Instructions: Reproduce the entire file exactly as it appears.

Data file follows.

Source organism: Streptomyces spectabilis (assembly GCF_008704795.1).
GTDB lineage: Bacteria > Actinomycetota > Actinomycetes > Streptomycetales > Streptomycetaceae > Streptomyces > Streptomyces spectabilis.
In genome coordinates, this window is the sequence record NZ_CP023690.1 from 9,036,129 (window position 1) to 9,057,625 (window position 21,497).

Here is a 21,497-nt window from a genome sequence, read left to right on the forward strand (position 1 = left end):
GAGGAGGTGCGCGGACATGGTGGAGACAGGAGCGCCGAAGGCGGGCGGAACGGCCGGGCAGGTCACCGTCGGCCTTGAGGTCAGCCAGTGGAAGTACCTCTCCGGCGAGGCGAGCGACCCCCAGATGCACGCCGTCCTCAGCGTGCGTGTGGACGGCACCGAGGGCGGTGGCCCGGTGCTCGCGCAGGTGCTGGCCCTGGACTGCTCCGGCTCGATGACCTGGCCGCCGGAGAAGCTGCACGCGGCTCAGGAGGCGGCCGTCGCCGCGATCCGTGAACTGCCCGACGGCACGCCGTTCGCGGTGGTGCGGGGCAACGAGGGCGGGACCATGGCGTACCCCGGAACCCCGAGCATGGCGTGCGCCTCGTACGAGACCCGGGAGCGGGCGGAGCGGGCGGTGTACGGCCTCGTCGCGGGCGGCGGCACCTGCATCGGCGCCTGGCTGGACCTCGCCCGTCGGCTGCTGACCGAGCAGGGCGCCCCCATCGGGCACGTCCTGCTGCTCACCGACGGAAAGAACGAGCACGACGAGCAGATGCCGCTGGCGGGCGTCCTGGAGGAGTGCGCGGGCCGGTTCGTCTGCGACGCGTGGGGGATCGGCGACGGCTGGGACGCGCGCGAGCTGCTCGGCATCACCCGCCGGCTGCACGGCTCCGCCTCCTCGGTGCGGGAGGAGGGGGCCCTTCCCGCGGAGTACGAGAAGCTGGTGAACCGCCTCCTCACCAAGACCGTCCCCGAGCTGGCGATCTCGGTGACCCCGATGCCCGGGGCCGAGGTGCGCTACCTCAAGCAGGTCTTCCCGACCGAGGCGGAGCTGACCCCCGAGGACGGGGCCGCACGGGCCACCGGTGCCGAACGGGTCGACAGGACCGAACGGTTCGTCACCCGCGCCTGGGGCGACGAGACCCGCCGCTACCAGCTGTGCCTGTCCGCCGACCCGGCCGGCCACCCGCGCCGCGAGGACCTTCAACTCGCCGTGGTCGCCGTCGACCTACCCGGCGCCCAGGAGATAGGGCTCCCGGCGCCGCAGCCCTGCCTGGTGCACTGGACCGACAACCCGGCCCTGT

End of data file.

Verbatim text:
Source organism: Streptomyces spectabilis (assembly GCF_008704795.1).
GTDB lineage: Bacteria > Actinomycetota > Actinomycetes > Streptomycetales > Streptomycetaceae > Streptomyces > Streptomyces spectabilis.
In genome coordinates, this window is the sequence record NZ_CP023690.1 from 9,036,129 (window position 1) to 9,057,625 (window position 21,497).

Here is a 21,497-nt window from a genome sequence, read left to right on the forward strand (position 1 = left end):
GAGGAGGTGCGCGGACATGGTGGAGACAGGAGCGCCGAAGGCGGGCGGAACGGCCGGGCAGGTCACCGTCGGCCTTGAGGTCAGCCAGTGGAAGTACCTCTCCGGCGAGGCGAGCGACCCCCAGATGCACGCCGTCCTCAGCGTGCGTGTGGACGGCACCGAGGGCGGTGGCCCGGTGCTCGCGCAGGTGCTGGCCCTGGACTGCTCCGGCTCGATGACCTGGCCGCCGGAGAAGCTGCACGCGGCTCAGGAGGCGGCCGTCGCCGCGATCCGTGAACTGCCCGACGGCACGCCGTTCGCGGTGGTGCGGGGCAACGAGGGCGGGACCATGGCGTACCCCGGAACCCCGAGCATGGCGTGCGCCTCGTACGAGACCCGGGAGCGGGCGGAGCGGGCGGTGTACGGCCTCGTCGCGGGCGGCGGCACCTGCATCGGCGCCTGGCTGGACCTCGCCCGTCGGCTGCTGACCGAGCAGGGCGCCCCCATCGGGCACGTCCTGCTGCTCACCGACGGAAAGAACGAGCACGACGAGCAGATGCCGCTGGCGGGCGTCCTGGAGGAGTGCGCGGGCCGGTTCGTCTGCGACGCGTGGGGGATCGGCGACGGCTGGGACGCGCGCGAGCTGCTCGGCATCACCCGCCGGCTGCACGGCTCCGCCTCCTCGGTGCGGGAGGAGGGGGCCCTTCCCGCGGAGTACGAGAAGCTGGTGAACCGCCTCCTCACCAAGACCGTCCCCGAGCTGGCGATCTCGGTGACCCCGATGCCCGGGGCCGAGGTGCGCTACCTCAAGCAGGTCTTCCCGACCGAGGCGGAGCTGACCCCCGAGGACGGGGCCGCACGGGCCACCGGTGCCGAACGGGTCGACAGGACCGAACGGTTCGTCACCCGCGCCTGGGGCGACGAGACCCGCCGCTACCAGCTGTGCCTGTCCGCCGACCCGGCCGGCCACCCGCGCCGCGAGGACCTTCAACTCGCCGTGGTCGCCGTCGACCTACCCGGCGCCCAGGAGATAGGGCTCCCGGCGCCGCAGCCCTGCCTGGTGCACTGGACCGACAACCCGGCCCTGT